Skip to main content

This site requires you to update your browser. Your browsing experience maybe affected by not having the most up to date version.

 

Dude Where's My Data?

Developer Chris Barrett from Little Giant shows you how to generate data to test and develop more efficiently through SilverStripe seeder.

Read post

Forms are painful. Testing large datasets is painful.

Submitting the same form 50 times is 50 times as painful. SilverStripe seeder can help you generate data to test and develop more efficiently.

A simple example
Let’s say that you've developed a new blog page with pagination and tags. How would you go about testing it? You would obviously create enough blog posts for the pagination to work. If you had 10 posts per page and wanted to test at least 5 pages, to catch any potential edge cases, then you would need 49-51 blog posts. So you go into the CMS or database and start creating...

Ha kidding! If you're like me, you're never going to go to the CMS and manually create 51 blog posts. You’re going to reduce the page length to 1 and create 2 blog posts to check that it looks like it works.

Now that you've tested pagination, proceed to create 2 tags and check that the correct tag will show the correct post.

At this point, you're either happy testing your pagination with a page length of 1 and 2 blog posts or you're looking for a better way to do it. Perhaps you can create a small script that will create the blog posts and tags, something along the lines of...

    function createTestData()
    {
        $tags = [];
        $tag1 = new BlogTag();
        $tag1->Title = 'Test Tag 1';
        $tag1->write();
        $tags[] = $tag1;

        $tag2 = new BlogTag();
        $tag2->Title = 'Test Tag 2';
        $tag2->write();
        $tags[] = $tag2;

        for ($i = 0; $i < 51; $i++) {
            $post = new BlogPost();
            $post->Title = "Test Blog Post {$i}";
            $post->Content = "Test Blog Content {$i}";
            $post->Tags()->add($tags[array_rand($tags)]);
            $post->write();
            $post->publish('Staging', 'Live');
        }
    }

Sweet, you've got your blog posts and you didn't have to submit a form 53 times. But you’ve just written 20 lines of code that you're going to throw away... and if there are multiple people working and testing this site, then they might all go and do the same thing, if at all.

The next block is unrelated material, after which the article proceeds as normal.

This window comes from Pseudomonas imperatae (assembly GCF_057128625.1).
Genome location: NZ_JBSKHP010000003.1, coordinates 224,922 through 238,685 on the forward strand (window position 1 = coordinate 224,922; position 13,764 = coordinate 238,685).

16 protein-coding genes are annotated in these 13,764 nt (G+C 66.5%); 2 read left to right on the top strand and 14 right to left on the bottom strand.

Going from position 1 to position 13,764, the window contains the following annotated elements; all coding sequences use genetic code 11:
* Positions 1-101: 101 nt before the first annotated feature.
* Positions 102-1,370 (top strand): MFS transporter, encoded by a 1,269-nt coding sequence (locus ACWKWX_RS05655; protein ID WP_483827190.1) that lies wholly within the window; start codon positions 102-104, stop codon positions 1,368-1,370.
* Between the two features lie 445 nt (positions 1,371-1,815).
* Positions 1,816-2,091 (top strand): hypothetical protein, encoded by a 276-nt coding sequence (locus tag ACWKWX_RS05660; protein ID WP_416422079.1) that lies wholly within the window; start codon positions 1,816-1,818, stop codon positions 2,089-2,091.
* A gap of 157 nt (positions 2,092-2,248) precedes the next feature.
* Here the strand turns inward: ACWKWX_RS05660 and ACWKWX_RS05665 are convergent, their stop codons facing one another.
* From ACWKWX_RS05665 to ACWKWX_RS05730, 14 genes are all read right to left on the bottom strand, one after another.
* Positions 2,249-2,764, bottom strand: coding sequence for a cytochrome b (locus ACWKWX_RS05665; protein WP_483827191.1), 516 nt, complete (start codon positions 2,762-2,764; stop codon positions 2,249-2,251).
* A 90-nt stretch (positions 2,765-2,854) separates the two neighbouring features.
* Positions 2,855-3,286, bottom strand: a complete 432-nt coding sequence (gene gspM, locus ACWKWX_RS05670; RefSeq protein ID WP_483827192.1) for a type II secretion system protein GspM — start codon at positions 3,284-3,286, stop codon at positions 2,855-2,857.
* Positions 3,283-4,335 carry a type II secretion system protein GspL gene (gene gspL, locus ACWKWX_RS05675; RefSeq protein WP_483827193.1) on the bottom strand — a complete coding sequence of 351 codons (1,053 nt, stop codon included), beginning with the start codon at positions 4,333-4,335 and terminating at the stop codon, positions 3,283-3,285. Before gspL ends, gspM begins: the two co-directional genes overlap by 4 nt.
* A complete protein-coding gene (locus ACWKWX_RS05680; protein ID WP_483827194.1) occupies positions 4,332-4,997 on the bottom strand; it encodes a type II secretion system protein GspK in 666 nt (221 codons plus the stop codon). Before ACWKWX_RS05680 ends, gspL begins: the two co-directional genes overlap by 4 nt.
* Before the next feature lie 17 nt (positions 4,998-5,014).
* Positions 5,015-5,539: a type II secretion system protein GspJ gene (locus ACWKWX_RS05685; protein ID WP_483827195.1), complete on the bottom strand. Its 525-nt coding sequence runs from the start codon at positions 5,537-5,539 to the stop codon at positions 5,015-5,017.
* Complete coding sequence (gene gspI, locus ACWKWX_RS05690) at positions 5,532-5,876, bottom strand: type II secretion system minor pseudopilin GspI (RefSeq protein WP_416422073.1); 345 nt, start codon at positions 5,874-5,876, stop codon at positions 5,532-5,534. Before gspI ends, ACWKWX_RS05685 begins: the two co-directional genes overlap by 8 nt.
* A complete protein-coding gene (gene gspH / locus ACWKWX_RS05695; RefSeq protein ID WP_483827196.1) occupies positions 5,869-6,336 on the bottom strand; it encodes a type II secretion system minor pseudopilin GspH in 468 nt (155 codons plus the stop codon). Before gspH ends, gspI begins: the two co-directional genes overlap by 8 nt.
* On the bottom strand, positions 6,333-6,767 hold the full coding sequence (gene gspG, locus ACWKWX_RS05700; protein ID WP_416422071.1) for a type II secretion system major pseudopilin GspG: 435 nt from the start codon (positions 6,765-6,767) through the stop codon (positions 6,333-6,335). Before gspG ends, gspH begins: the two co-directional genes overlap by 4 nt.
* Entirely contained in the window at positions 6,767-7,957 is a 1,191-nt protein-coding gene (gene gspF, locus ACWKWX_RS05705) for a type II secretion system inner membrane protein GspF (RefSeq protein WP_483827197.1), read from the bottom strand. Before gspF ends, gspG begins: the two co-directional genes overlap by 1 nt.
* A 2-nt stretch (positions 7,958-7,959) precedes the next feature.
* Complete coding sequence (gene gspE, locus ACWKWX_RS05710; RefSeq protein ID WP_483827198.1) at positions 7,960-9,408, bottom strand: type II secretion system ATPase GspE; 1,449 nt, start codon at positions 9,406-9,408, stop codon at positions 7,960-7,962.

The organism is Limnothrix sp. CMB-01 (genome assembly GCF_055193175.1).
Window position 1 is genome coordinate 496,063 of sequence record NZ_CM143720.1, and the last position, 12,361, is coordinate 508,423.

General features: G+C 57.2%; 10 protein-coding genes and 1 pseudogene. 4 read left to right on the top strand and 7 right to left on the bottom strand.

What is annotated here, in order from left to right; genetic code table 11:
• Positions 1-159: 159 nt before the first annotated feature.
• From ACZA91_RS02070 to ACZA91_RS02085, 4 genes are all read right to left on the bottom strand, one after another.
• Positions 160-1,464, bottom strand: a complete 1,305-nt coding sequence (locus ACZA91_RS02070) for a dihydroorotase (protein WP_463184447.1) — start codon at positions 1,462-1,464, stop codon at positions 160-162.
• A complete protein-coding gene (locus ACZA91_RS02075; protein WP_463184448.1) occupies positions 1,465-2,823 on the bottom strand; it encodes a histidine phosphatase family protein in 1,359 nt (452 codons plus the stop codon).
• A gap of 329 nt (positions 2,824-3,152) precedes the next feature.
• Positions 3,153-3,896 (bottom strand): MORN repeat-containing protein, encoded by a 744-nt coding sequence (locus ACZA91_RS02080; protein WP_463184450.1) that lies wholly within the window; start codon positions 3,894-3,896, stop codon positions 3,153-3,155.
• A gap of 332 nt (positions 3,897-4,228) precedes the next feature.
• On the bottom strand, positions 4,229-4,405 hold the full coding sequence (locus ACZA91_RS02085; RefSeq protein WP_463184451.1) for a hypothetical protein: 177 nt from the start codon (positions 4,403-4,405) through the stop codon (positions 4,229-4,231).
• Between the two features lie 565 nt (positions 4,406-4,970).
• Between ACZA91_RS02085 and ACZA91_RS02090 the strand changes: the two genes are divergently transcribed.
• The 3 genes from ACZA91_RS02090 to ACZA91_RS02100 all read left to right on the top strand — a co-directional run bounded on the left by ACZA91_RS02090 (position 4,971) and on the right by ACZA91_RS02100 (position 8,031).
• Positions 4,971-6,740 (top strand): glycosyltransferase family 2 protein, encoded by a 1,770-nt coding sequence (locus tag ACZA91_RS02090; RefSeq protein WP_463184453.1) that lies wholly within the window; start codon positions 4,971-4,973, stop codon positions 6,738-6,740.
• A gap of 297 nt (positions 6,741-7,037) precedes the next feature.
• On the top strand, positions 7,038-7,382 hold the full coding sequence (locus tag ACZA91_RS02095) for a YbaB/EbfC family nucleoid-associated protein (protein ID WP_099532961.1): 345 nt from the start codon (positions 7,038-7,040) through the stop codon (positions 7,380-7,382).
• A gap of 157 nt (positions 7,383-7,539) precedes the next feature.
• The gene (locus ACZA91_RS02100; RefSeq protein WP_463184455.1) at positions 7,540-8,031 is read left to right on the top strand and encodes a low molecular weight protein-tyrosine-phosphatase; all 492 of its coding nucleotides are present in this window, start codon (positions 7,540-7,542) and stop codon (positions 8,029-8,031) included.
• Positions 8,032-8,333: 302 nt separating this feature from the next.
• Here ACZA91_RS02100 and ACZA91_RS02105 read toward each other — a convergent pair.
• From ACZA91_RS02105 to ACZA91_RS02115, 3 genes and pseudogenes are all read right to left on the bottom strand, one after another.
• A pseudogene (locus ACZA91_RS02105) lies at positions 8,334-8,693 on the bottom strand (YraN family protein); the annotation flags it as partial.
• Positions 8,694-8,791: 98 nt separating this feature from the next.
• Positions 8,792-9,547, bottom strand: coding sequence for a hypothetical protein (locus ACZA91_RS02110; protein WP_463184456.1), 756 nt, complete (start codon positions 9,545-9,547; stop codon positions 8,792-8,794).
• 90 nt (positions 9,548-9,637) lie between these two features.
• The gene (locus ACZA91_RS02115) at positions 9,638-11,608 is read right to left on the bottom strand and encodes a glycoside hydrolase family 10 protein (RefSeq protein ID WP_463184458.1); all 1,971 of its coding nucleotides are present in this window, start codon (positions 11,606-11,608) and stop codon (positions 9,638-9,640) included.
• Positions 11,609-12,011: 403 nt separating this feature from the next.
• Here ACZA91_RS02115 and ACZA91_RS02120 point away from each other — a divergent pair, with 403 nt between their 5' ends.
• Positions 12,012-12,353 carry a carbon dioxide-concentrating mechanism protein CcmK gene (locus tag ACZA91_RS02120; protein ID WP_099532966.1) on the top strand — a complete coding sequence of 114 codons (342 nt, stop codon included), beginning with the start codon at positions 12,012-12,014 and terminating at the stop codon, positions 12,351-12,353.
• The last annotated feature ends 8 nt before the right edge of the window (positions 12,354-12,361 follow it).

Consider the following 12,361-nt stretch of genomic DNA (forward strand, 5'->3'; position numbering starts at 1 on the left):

A brave new (formless) world
Luckily, there’s a better way and it can be shared among team members easily.

Encapsulated in a simple module, silverstripe-seeder, we have a declarative approach to generating the data you need. Gone are the days of setting the page length to 1 and creating 2 pages! Gone are the days of slamming the keyboard with random keys to fill in form fields!

Awesome!
silverstripe-seeder allows you to declare how you want to generate the data via simple YAML configuration

Seeder:
  create:
    BlogTag:
      count: 10
    BlogPost:
      count: 51
      fields:
        Tags: 'random()'

Once you have declared the YAML (at Little Giant we would make the above only for development environments) you can run framework/sake seed flush=1 in the root of your project. The seeder will create 10 tags and 51 posts, each with a random tag attached. The post's title and content, and any other fields it has declared, will be automatically filled with appropriate test data.

And more awesome!
Extending this, you could create a seeder.yml file containing most, if not all of your site's data needs. For example:

---
Name: seeder
---

Seeder:
  create:
    HomePage:
      fields:
        URLSegment: home
        Content: '<p>Welcome to my new website, I haven't submitted a single form HUZZAH to set this up</p>''
      ...
    ContactPage: ...
    Blog: ...
---
Name: seeder-dev
Only:
  environment: 'dev'
---

Seeder:
  create:
    BlogTag:
      count: 10
    BlogPost:
      count: 51
      fields:
        Parent: object(BlogPage)
        Tags: random()

would create the home page, contact page, blog page and then, if you're in dev, some tags and posts. Commit that to your repo and go drink a coffee with all the time you just saved yourself (and your team).

How do I get it?
Go run composer install littlegiant/silverstripe-seeder in your project root now.

Features and bugs
What if it doesn't meet your needs? Great, let me know! 

Hopefully you'll also love seeder, and it will provide you an easy way to test your code!

About the author
Chris Barrett

Chris Barrett is a developer at Little Giant - a digitally led agency based in Auckland, New Zealand.

Post your comment

Comments

  • Hi Chris,

    thanks for this article. I'm a bit confused. Composer should be used be running 'composer require littlegiant/silverstripe-seeder'. (require instead of install) Or am i wrong?

    Posted by Thomas Apfelbacher, 05/12/2015 4:29am (4 years ago)

RSS feed for comments on this page | RSS feed for all comments

Like what you have read?

Sign up for our weekly blog digest sent to your inbox.

Subscribe